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Why Don’t You Cry? The Top 10 Wah-Wah Solos

12.31.2012

After tremolo, fuzz and reverb, wah-wah is one of the earliest effects, and certainly one of the most expressive. Its interactive nature means everyone uses the wah-wah a little differently. Some players rock the pedal in time with the song. Others use it to outline phrases. Others use it as a tone filter. That sense of individuality is a great metaphor for the guitar itself; all distilled down into a space small enough to fit under your foot. Here are the 10 best wah-wah solos.

10. Living Colour, “Cult of Personality”

Vernon Reid is an extremely able player technically, yet his solos are all about emotion and energy, not technique. “Cult of Personality” is a great example of this. Drawing on Ornette Coleman’s concept of harmolodics (“the use of the physical and the mental of one’s own logic made into an expression of sound to bring about the musical sensation of unison executed by a single person or with a group,” according to Coleman himself), Reid’s solo is fast, dirty, exciting and engaging. And did I mention fast? It sounds like he may drop a note at any time, but he never does. When the solo moves to more spacious phrases in the middle, he squeezes those notes for all they’re worth, punctuating everything with killer wah work.

 

9. Led Zeppelin, “Whole Lotta Love”

On first listen, this might not seem like a wah-wah at all. Even in the days when effects were in their infancy, Jimmy Page was finding ways to use them that were a little outside the square. On “Whole Lotta Love,” Page used his wah-wah pedal as a tone control, left all the way at the top of the pedal’s travel for a piercing treble. The guitar practically slices through the speakers, and throws the audience one last sonic curveball after the freak-out middle section before returning to the much more straightforward final verse.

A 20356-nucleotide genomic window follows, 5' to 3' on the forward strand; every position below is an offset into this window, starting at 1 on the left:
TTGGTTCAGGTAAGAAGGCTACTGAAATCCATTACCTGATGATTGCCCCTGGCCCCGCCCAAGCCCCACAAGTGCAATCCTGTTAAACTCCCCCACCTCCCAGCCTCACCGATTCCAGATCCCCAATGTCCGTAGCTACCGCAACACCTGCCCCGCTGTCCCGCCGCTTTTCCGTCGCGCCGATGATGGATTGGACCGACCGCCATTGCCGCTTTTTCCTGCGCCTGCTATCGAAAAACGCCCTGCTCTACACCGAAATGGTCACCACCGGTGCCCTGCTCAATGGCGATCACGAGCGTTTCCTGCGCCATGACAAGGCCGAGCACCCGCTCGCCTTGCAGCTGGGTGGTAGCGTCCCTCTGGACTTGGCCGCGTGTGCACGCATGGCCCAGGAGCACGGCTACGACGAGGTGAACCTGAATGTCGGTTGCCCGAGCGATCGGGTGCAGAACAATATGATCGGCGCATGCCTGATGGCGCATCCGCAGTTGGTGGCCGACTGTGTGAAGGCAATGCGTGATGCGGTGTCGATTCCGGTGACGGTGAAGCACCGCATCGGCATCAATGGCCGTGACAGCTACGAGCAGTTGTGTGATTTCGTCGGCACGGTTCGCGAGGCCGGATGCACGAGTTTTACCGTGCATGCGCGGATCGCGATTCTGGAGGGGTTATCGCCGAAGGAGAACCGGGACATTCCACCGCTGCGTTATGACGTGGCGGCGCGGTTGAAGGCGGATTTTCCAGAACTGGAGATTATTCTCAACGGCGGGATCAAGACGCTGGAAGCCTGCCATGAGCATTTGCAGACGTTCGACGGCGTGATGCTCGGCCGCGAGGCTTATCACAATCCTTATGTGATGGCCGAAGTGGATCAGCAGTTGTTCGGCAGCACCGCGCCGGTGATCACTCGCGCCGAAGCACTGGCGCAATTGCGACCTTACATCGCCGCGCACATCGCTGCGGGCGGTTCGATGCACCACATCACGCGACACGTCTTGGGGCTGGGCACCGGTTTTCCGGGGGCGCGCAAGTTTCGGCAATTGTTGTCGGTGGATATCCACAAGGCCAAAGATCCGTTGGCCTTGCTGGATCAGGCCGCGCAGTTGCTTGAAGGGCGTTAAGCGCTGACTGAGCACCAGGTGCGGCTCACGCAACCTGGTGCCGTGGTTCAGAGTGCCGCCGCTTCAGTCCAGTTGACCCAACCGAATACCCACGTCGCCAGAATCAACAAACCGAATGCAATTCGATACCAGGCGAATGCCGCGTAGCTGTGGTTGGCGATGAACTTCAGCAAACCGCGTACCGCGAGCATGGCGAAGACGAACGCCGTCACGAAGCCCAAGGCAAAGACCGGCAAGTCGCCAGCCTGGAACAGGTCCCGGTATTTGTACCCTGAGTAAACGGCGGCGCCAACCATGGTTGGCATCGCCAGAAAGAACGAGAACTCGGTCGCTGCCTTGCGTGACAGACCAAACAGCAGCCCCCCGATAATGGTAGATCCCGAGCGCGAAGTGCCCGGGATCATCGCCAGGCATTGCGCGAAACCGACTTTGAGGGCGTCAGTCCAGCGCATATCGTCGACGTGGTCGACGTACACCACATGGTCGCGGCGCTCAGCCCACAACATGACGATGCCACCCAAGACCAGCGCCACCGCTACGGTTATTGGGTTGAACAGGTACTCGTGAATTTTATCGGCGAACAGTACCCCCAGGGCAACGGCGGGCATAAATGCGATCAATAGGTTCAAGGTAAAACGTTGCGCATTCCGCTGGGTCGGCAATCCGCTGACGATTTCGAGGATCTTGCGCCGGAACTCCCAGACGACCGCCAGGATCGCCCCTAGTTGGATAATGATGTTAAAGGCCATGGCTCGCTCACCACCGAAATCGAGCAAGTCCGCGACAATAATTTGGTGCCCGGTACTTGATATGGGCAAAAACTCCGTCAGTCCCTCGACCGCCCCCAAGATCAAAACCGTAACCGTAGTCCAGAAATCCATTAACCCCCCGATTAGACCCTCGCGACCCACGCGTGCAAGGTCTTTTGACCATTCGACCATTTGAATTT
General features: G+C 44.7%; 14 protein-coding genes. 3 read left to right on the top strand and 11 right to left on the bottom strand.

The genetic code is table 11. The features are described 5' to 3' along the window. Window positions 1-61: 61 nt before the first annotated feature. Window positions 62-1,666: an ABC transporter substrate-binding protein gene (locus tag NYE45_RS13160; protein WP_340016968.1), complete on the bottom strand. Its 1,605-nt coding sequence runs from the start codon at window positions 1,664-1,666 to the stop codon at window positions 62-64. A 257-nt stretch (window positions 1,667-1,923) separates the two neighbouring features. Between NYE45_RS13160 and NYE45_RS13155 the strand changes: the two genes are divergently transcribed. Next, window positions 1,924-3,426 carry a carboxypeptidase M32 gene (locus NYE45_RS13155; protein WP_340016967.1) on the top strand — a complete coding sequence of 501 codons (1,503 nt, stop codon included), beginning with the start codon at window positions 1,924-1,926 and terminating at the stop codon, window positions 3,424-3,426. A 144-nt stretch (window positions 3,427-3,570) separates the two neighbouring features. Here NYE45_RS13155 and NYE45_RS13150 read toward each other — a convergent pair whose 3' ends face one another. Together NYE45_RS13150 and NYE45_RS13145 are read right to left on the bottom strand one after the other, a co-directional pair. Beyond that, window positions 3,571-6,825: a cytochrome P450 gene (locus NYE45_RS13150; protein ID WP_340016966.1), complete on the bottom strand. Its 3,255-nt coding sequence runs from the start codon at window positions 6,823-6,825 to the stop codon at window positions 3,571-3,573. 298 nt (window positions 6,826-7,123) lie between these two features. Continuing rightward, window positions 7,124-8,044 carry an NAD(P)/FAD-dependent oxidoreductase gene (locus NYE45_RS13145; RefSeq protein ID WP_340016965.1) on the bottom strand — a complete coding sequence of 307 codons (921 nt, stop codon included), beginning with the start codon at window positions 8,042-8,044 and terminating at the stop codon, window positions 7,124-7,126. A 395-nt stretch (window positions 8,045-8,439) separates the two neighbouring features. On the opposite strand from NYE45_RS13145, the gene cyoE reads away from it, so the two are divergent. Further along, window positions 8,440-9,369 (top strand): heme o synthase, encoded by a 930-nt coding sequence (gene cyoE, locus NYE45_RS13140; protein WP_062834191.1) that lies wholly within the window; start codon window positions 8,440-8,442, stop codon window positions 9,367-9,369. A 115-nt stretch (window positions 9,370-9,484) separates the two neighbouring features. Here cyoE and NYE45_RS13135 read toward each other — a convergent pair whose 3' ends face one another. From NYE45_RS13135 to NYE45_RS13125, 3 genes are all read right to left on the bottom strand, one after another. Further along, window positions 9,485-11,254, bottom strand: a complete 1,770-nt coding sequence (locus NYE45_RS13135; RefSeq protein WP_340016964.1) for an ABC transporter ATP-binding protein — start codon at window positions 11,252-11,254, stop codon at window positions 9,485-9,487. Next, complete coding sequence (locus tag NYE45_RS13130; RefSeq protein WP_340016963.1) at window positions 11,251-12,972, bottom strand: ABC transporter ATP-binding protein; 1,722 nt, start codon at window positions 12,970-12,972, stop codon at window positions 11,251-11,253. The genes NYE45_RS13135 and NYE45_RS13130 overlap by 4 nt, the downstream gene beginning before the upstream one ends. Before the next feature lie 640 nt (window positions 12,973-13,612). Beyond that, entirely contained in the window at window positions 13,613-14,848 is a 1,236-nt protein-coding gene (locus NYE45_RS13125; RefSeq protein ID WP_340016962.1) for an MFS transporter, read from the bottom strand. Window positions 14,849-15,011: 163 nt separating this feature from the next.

8. David Bowie, “Cracked Actor”

Bowie’s one-time guitarist Mick Ronson is one of the greats, and you can both hear and see his influence on Randy Rhoads. Ronson’s work on Bowie’s The Man Who Sold the World album practically wrote the book on grunge 20 years before grunge happened. His “Cracked Actor” solo is a great example of his screaming, vocal wah style, and it’s also notable for the way it snakes in and out of the harmonica. It can be hard to tell where one ends and the other begins – ample evidence of Ronson’s skills as an arranger. He was also a fan of leaving the pedal in a stationary position, like Page on “Whole Lotta Love.”

 

7. Van Halen, “Poundcake”

Eddie Van Halen is not the first player who comes to mind when you think of wah-wah, but it was all over 1991’s For Unlawful Carnal Knowledge and the subsequent tour and live album, Live: Right Here, Right Now. Like everything else about Van Halen’s playing, there’s something a little unorthodox about his wah work. At times it almost sounds like he's using the pedal backwards, and at other times EVH seems to hover over just a small section of the pedal’s travel. Although his sound on “Poundcake” is drenched in delay and pitch shifting, and augmented by an electric drill placed over the pickups, the clever use of wah is what really makes this solo.

 

6. Stevie Ray Vaughan, “Voodoo Child (Slight Return)”